More thick skin than talent.

I put off working on my own novel and read about James Frey instead. Vanity Fair has done a story on his life after the A Million Little Pieces fiasco.

I didn’t read his book. I don’t know if I will because life is short and I’ve got hundreds of books on my list already and I don’t read biographies much–fictionalized or otherwise–but this article was worth reading.

Where is that line between truth and fiction (lying) and what a writer owes the reader and what a reader can realistically expect. What struck me most though was the venom people spewed at the man. So, maybe he lied or the publisher lied or maybe they were exactly lying or maybe whatever. But calling him “dung” or “fuck face” is absurd. He wrote a book and got caught lying. Why do people react this viciously? I honestly thought less of the name callers and more of Mr. Frey for enduring it.

But, of course, in my own self-obsessed writer way, I also thought about my own writing. I write fiction, and not thinly veiled autobiographical fiction either. Pure made-up stuff. The lying part isn’t what bothers me. What bothers me is the way people react to something that doesn’t really affect them. Don’t like an author? Don’t buy the book. I find this fairly easy advice to follow. Don’t like to read bad words? Don’t buy the book. Don’t like violence or drug taking or insert-other-moral-failing here? Don’t buy the book.

Bought the book and hated it? Got offended? Well, the other day I bought some grapes and a few didn’t taste very good. Somehow I got through my day without sending hate mail to the grocery store or the growers or the migrant worker who picked them. What is it with people who send hate mail because they don’t like something?

I can be as self-obsessed and centered as the next struggling soul, but I don’t take it personally when a novel or a movie or a song offends or disappoints me. Generally these things don’t require me to take time out of my life and away from my family or my work to write a cruel and ugly letter (or email–I do forget what age I’m living in.).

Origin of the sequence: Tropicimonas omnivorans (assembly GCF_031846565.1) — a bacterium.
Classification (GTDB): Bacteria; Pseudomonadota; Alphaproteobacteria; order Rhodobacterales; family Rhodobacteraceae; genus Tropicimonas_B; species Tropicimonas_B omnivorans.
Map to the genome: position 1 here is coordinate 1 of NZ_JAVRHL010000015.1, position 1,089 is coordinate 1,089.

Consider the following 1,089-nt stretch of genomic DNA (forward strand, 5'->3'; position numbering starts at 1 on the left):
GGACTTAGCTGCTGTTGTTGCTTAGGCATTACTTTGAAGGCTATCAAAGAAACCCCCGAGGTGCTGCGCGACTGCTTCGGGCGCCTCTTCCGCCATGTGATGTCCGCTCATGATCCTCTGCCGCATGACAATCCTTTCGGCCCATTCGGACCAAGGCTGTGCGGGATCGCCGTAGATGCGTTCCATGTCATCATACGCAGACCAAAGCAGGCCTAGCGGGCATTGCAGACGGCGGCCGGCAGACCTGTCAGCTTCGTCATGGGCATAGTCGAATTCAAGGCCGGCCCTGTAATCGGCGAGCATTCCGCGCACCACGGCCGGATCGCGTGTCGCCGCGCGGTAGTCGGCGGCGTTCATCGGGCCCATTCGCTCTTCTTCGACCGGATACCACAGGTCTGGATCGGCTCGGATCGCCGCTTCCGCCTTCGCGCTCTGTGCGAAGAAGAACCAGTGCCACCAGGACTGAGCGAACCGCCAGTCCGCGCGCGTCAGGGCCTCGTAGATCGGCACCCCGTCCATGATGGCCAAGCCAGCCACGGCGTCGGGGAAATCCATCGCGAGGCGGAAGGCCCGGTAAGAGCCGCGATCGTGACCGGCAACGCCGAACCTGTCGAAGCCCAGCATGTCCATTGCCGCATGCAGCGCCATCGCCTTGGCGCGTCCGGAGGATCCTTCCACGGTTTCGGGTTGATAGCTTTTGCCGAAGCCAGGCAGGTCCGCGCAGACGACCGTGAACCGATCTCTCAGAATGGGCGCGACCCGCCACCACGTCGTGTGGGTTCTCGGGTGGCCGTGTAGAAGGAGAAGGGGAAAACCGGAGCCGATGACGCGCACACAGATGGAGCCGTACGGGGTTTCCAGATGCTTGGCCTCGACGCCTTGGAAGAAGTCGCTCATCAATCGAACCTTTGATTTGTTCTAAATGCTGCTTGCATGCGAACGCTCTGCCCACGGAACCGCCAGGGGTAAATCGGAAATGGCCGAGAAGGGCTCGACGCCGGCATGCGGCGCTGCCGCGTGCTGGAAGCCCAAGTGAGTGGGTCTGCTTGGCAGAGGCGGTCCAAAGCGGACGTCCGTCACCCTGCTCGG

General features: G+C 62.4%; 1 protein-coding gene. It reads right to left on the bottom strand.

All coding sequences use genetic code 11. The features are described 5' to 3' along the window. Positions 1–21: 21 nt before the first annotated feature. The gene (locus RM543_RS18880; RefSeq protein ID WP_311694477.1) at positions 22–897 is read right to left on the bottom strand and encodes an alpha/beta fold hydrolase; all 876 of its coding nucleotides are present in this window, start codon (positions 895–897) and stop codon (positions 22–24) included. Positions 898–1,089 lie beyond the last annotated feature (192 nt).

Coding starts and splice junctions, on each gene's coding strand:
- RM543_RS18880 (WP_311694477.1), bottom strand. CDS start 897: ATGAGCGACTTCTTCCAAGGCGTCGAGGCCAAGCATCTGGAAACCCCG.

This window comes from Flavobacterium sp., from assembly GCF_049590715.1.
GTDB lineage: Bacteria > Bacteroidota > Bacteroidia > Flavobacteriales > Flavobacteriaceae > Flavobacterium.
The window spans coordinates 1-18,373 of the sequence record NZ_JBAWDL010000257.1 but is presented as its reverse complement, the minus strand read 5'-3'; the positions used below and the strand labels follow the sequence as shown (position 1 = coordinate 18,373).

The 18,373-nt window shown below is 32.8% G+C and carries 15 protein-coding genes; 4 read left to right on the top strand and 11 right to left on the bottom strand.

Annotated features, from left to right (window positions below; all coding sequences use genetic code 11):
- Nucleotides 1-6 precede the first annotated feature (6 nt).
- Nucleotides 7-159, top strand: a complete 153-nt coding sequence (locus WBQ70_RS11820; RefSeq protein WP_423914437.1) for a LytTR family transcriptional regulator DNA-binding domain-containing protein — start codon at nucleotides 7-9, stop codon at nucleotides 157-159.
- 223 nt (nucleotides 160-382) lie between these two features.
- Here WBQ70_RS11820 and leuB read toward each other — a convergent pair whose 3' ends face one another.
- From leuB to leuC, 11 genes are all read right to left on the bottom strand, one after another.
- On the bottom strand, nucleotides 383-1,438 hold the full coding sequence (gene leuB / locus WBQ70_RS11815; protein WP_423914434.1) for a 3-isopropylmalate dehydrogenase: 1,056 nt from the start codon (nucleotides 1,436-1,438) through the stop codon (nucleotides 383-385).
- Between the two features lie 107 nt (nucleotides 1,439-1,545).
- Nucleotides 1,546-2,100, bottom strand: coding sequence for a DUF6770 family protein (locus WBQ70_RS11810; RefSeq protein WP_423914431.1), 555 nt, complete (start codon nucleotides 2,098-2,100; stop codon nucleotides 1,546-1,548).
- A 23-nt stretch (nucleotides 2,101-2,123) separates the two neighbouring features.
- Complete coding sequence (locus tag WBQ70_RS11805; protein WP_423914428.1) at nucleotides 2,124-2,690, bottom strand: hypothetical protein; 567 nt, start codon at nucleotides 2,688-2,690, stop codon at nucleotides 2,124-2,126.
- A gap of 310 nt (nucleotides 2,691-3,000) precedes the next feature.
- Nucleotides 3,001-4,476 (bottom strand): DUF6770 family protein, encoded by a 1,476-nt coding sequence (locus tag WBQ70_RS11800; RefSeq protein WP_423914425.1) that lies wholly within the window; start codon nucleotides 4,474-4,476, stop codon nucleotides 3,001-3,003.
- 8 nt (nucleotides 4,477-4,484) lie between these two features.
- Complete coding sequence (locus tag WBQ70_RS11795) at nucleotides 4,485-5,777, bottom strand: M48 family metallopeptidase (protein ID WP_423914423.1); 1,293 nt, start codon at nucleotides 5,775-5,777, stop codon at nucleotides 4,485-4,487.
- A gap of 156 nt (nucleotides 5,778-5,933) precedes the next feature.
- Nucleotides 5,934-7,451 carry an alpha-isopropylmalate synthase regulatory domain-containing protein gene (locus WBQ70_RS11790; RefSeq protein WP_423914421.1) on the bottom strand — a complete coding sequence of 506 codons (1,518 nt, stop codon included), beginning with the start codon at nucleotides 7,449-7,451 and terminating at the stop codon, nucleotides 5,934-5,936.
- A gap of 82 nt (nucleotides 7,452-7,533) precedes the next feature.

I’ve been plenty angry plenty of times and I’ve called people names behind their backs. But when I imagine putting those words down in print or on tape and I imagine sharing them the world, I think, you know, the insult just isn’t worth it. I’ll look like a harpy or worse.

But if you want to have that bestselling book, Frey’s is a cautionary tale no matter what kind of book you’re writing. The world loves you, until it doesn’t. Being a successful writer may require more thick skin than talent.

5 thoughts on “More thick skin than talent.

  1. I agree with you. Although I do not condone what he did (and I’ve heard about others like him), I also understand how difficult and frustrating it is to get published. If you are not multi-cultural, gay, lived through hell and come back to tell about it, it seems like it’s hard to get published. That may sound harsh, but it feels that way. So I can understand the urge to do what he did, although he shouldn’t have done it. I have no respect for it, and I won’t read his books. Although, like you say, I’m not going to waste my time writing hate mail either. But I don’t have a lot of sympathy for him either. He dug his hole.

  2. Okay, here’s my one allowable cliche for day: The Frey situation is a tempest in a teapot.

    It’s as simple and complicated as this: you are where your attention takes you. And to finesse the point, as Deepak Chopra says: You are your attention.

  3. I think the backlash wasn’t because he lied. It’s because people felt so foolish for making him rich and famous. Without jealousy, there is no betrayal. Without greed, there is no thievery. And the last lying memoirist to get outted? She disappeared without a ruckus because no one had bought the book, no Oprah fan club yet.

  4. I too have been irritated at the excess of hate given to him.
    I also found the whole thing intriguing, where that line is between “truth” and “fiction”.
    I understand that he lied, in that his premise was that he was writing of events that actaully happened, when some of them did not. And yet, why the need to have things be literal. Sometimes it feels like we have confused real with true.

  5. I was talking to a blogger friend about this — not about Frey, but about the need to spew venom at writers. My commenters (as you know!) are a wonderful supportive bunch, her blog is bigger and pulls in more random traffic and she gets lots of comments telling her what a bad person she is. It’s true that it says much more about the person who would take the time and energy to do that than it does about the writer.

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